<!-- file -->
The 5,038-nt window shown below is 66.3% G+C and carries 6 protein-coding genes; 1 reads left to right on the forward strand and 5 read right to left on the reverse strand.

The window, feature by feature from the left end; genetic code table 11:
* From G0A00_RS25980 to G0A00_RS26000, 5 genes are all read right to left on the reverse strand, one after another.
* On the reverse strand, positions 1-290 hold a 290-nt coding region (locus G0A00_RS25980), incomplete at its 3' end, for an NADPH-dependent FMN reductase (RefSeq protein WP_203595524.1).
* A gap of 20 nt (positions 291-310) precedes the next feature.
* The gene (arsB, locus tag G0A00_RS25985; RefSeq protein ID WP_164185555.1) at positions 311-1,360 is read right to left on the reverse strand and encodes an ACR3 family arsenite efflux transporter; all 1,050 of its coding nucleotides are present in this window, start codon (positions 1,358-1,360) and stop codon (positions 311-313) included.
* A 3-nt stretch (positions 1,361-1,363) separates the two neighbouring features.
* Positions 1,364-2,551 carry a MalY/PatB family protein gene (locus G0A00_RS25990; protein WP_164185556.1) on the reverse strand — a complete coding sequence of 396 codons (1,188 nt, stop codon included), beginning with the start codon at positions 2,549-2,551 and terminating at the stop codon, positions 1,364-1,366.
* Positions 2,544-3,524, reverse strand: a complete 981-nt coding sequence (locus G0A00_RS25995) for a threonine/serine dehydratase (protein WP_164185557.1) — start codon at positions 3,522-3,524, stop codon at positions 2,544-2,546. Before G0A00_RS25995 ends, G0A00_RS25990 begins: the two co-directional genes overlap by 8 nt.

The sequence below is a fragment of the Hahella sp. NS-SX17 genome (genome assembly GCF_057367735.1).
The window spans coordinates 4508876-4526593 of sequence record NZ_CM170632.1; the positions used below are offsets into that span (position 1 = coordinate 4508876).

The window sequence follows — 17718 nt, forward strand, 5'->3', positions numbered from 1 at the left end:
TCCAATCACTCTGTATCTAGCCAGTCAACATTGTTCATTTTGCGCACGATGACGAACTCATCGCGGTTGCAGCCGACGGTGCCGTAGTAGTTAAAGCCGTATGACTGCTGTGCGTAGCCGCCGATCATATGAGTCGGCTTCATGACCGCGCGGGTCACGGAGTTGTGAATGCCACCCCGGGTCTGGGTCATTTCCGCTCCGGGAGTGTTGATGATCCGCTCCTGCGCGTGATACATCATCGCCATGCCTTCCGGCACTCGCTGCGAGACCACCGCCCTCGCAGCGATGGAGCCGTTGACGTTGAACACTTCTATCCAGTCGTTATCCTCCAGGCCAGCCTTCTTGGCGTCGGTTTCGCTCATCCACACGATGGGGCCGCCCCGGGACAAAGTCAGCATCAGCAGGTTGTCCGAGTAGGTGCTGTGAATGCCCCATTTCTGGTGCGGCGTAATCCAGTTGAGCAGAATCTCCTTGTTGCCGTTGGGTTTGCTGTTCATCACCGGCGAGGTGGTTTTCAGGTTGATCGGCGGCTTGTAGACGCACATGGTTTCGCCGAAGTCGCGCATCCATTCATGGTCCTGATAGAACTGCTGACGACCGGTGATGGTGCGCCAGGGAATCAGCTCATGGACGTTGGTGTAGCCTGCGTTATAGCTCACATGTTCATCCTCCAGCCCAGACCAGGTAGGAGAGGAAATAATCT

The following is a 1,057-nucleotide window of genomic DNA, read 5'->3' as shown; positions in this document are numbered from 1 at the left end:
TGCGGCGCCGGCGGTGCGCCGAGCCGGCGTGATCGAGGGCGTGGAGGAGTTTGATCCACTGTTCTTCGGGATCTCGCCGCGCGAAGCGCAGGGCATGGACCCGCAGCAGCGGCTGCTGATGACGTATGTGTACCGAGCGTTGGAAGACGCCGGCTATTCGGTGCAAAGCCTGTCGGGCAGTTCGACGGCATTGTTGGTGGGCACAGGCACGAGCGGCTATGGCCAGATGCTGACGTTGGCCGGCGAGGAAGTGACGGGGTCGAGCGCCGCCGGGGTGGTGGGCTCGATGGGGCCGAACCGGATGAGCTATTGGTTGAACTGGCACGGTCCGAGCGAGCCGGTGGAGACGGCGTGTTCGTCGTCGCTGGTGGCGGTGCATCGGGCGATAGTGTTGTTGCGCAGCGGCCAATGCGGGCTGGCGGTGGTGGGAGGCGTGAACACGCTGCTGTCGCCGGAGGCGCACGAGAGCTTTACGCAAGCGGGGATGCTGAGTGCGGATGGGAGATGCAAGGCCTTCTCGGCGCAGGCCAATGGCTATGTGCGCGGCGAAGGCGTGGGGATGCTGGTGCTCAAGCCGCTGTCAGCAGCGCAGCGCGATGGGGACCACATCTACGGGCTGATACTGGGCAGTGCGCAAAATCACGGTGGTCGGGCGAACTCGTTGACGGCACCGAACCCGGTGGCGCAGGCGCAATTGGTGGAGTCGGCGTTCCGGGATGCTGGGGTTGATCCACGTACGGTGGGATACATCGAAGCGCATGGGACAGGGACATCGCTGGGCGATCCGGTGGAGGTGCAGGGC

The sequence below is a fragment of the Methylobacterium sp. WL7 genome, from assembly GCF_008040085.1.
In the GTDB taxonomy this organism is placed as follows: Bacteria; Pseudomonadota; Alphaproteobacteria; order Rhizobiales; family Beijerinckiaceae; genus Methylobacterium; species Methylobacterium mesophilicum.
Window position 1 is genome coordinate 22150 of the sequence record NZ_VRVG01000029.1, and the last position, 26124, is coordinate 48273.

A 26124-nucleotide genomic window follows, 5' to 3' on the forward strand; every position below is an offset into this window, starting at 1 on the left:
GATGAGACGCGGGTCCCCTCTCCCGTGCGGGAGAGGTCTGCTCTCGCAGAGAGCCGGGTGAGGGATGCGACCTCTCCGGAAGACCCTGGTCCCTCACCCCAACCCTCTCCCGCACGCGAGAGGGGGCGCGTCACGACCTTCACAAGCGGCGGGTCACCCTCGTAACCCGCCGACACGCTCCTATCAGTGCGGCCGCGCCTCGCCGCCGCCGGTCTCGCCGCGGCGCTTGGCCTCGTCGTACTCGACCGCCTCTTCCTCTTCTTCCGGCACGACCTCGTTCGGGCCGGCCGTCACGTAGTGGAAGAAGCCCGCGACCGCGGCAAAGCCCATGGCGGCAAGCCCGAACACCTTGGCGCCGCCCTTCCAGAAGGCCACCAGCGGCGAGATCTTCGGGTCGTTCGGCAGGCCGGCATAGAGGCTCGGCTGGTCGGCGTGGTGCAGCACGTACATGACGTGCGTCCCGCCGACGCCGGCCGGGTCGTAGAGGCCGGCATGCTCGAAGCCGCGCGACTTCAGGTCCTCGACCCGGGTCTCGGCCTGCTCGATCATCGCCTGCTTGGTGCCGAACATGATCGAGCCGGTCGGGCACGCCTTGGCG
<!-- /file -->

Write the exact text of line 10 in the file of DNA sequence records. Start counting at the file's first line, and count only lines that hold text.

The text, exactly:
The sequence below is a fragment of the Hahella sp. NS-SX17 genome (genome assembly GCF_057367735.1).